1.       I’ve heard FSMA has different rules for farms versus other businesses. How do I know if my business is a farm?

This may seem obvious, but getting the answer right is critically important, because if your business is a farm, then it is not a food ‘facility’.  If your business is a ‘facility’ under FSMA, then it may be subject to FDA’s Preventive Controls for Human Food or Animal Feed (PC) Rules, which cover food processing.  The costs of compliance with the PC Rules can be tens of thousands of dollars a year for a small business.

If your business meet FDA’s definition of either a Primary Production Farm (PPF) or a Secondary Activities Farm (SAF), then the PC Rule does not apply to you.  The upshot of these definitions is that things that farmers and groups of farmers do to grow raw produce crops and to prepare them for market are treated as ‘farm’ activities, not ‘facility’ activities.


2.       What is a Primary Production Farm?

A Primary Production Farm is an operation:

  1. in one general area, although it may include multiple non-contiguous parcels,
  2. with the principal focus of growing or harvesting crops and/or raising livestock, including seafood.

In addition, a Primary Production Farm may:

  • pack and hold raw agricultural commodities (RACs, defined as a food crop in its raw or natural state), including RACs grown on that farm and RACs supplied from other farms;
  • dry/dehydrate RACs to create a distinct product with no other processing (for example drying grapes to make raisins); and
  • artificially ripen RACs (for example tomatoes in controlled storage).

What it means: If you are a Primary Production Farm, the PC Rule does not apply to you.  However, if your business is a Primary Production Farm that grows or harvests produce, it may be regulated under the Produce Safety Rule (See the FSMA FAQ Sheet ‘Is Your Farm Covered by the Produce Rule?’).


3.       What is a Secondary Activities Farm?

A Secondary Activities Farm is a business:

  1. not located on a Primary Production Farm;
  2. majority-owned by the operator of a Primary Production Farm, or by multiple Primary Production Farm operators together;
  3. where the Primary Production Farms of the majority-owner or owners also provide the majority of the RACs handled by the Secondary Activities Farm; and
  4. that harvests, shells, hulls, washes, packs, holds, packages, and labels RACs, and/or artificially ripens RACs or dries RACs to create a distinct product with no other processing (such as grapes into raisins).

What it means: The Secondary Activities Farm definition means that a farmer cooperative or farmer-owned packing house where the majority of the product handled by the packing house is grown by the farmer owner or owners is NOT regulated under the PC Rule, even if it is in a different location from a farm that grows the crops.  A Secondary Activities Farm can do all same the harvesting, holding and packing activities as a Primary Production Farm and still be treated as a farm.

A Secondary Activities Farm is not subject to the PC Rules, but may be regulated under the Produce Safety Rule (See the FSMA FAQ Sheet ‘Is Your Farm Covered by the Produce Rule?’).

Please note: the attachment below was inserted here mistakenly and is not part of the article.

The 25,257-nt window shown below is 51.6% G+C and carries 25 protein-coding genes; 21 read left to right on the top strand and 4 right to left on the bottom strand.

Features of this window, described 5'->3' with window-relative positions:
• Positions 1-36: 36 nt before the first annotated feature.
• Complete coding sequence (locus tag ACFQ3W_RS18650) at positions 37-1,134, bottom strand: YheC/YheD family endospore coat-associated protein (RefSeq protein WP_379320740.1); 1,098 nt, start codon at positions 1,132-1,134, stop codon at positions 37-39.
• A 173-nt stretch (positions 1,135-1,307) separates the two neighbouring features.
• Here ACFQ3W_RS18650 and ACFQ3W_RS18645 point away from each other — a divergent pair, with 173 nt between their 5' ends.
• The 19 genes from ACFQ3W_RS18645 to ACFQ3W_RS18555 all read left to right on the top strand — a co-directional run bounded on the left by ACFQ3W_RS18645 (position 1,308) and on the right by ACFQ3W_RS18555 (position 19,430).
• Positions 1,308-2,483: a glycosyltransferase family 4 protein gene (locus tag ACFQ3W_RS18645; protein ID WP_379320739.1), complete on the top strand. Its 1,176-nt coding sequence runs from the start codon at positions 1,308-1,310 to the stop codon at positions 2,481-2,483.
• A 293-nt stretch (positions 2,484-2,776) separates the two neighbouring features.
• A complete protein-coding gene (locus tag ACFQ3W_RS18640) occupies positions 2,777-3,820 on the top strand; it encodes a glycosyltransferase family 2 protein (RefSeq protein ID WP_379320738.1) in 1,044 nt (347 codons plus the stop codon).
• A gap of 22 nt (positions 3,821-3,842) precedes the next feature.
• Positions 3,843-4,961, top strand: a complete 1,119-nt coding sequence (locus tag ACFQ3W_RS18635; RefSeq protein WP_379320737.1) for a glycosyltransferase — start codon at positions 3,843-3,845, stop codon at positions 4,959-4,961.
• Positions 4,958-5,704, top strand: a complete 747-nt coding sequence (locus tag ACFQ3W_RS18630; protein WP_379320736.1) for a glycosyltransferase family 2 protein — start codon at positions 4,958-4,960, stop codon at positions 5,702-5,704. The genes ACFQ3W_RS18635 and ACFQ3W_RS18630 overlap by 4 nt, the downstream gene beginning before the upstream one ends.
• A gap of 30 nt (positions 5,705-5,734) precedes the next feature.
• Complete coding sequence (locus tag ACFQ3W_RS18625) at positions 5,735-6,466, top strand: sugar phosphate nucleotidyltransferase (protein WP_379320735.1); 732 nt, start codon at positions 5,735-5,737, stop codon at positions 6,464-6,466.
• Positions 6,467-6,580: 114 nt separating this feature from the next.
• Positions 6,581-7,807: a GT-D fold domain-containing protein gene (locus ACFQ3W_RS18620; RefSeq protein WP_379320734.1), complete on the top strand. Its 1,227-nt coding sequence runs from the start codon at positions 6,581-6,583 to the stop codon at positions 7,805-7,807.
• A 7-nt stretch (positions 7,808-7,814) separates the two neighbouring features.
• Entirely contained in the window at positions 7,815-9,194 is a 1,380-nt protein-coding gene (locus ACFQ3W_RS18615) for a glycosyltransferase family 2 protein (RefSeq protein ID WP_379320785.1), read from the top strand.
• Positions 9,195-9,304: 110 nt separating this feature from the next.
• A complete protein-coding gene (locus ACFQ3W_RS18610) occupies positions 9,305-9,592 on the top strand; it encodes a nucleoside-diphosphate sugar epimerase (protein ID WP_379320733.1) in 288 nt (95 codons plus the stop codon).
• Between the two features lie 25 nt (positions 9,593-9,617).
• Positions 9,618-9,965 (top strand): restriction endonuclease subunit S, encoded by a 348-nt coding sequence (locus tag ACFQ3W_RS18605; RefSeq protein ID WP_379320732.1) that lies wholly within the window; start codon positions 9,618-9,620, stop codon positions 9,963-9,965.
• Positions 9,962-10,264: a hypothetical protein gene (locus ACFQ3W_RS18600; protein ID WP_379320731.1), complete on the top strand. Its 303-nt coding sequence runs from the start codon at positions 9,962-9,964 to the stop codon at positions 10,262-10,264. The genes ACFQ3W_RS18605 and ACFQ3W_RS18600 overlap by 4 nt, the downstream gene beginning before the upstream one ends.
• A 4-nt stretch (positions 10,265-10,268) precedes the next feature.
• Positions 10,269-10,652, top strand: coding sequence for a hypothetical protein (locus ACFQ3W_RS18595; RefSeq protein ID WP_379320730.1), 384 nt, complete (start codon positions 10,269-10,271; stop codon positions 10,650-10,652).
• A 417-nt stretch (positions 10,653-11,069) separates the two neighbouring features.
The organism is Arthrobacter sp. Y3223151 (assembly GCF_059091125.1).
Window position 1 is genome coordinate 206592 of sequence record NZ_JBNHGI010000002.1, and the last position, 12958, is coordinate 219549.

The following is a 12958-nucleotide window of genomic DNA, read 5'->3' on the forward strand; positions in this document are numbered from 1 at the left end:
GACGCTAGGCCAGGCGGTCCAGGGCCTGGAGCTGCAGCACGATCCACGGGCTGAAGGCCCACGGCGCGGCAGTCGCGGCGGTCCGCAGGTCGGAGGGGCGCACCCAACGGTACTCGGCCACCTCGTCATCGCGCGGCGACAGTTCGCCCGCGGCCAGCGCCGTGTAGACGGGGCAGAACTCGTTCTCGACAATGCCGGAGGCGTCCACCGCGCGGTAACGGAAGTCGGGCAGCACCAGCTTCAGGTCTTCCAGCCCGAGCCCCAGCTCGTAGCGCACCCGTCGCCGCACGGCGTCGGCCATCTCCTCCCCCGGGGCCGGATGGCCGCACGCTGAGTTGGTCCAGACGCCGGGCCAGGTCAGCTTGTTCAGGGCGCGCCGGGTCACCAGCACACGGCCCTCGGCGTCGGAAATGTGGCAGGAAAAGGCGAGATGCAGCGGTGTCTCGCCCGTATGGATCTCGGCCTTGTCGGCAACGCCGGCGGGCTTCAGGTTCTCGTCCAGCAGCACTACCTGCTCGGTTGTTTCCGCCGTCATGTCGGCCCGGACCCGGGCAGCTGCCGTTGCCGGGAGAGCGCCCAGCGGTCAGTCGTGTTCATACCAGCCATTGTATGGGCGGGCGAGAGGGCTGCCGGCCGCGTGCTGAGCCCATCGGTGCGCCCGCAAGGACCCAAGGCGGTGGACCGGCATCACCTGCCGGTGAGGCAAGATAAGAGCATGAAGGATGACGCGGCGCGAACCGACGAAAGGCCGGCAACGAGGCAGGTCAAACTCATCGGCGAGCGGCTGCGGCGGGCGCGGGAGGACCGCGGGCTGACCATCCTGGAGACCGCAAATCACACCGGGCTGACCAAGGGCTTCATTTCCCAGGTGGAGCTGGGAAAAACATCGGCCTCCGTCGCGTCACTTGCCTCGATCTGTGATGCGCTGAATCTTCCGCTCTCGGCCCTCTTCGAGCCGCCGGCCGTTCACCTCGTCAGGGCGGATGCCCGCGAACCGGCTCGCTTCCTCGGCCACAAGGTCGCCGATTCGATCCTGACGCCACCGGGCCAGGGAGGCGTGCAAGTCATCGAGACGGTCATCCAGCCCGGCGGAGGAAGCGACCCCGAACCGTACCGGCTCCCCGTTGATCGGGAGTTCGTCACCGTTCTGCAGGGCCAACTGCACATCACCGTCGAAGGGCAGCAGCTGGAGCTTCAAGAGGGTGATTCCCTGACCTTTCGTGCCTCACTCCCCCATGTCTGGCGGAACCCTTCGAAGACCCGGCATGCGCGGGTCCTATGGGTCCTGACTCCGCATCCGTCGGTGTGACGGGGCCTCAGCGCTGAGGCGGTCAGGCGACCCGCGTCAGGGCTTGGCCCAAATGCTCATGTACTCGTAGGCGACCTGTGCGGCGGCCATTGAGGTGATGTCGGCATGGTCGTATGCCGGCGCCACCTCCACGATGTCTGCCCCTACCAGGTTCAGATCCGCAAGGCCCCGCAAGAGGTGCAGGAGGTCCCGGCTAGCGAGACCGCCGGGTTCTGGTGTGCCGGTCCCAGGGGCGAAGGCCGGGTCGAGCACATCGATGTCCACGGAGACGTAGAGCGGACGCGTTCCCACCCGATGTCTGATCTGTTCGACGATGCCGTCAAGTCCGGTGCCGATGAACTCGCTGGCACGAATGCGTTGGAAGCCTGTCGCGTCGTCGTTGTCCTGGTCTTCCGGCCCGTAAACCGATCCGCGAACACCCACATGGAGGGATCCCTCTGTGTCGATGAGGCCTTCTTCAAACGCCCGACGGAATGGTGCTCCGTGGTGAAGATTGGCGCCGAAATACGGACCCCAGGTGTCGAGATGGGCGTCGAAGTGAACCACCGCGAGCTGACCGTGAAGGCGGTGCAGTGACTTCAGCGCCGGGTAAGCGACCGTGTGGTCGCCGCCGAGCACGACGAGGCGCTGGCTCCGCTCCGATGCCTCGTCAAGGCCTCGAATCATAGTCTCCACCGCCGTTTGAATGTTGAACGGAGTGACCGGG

4.       What exactly does harvesting, packing and holding RACs mean?

Harvesting, packing, and holding are activities performed on RACs to remove them from the field and prepare them for storage or distribution, and includes the following:

  • separating the edible portion of the crop from the plant
  • field coring
  • trimming or removing outer leaves, stems, roots, tops and husks
  • washing
  • sorting/culling
  • grading
  • sifting/filtering
  • threshing
  • shelling
  • curing/drying/dehydrating that does not create a distinct commodity (curing garlic, winter squash, onions, potatoes, sweet potatoes, etc.)
  • cooling and hydro-cooling
  • weighing
  • packaging in consumer containers
  • labeling and stickering containers and individual produce items
  • bunching
  • braiding (garlic)
  • blending different lots of the same RAC together
  • mixing different intact RACs together in a container
  • repacking
  • waxing
  • using pesticides in wash water
  • fumigating during storage
  • loading for transportation
  • holding/storing previously frozen items

Note: Cutting/slicing/crushing RACs after the initial harvesting, trimming and shelling/threshing activities listed above—i.e. cutting through the intact leaf, skin or flesh of a RAC—and freezing RACs (as opposed to keeping previously frozen items frozen) are NOT harvesting, packing or holding, and so those activities may be regulated under the PC Rules.


5.      What if I meet FDA’s ‘farm’ requirements, but I also perform activities on food that are not listed in the definitions above?

Farms that manufacture foods on the farm, in addition to conducting the farming activities covered above, fall into a special category: a ‘farm mixed-type facility’.  The food manufacturing activities may be regulated under the PC Rule, but the farming activities as described above in Questions 2, 3 and 4 are not.  See the FSMA FAQ Sheet ‘Are You a Farm Mixed-Type Facility?’ to learn more about the PC Rule and Farm Mixed-Type Facilities.


6.        What if my produce business only performs the harvesting, packing and holding activities listed above, but is not located on a PPF and is not majority owned by a farmer or farmers?

Non-farm businesses that pack, hold and store produce RACs may be facilities under FSMA, and may be covered by the Preventive Controls Rule for Human Food.  See the FSMA FAQ Sheet ‘Is Your Produce-Packing Operation Covered by the Preventive Controls Rule for Human Food?’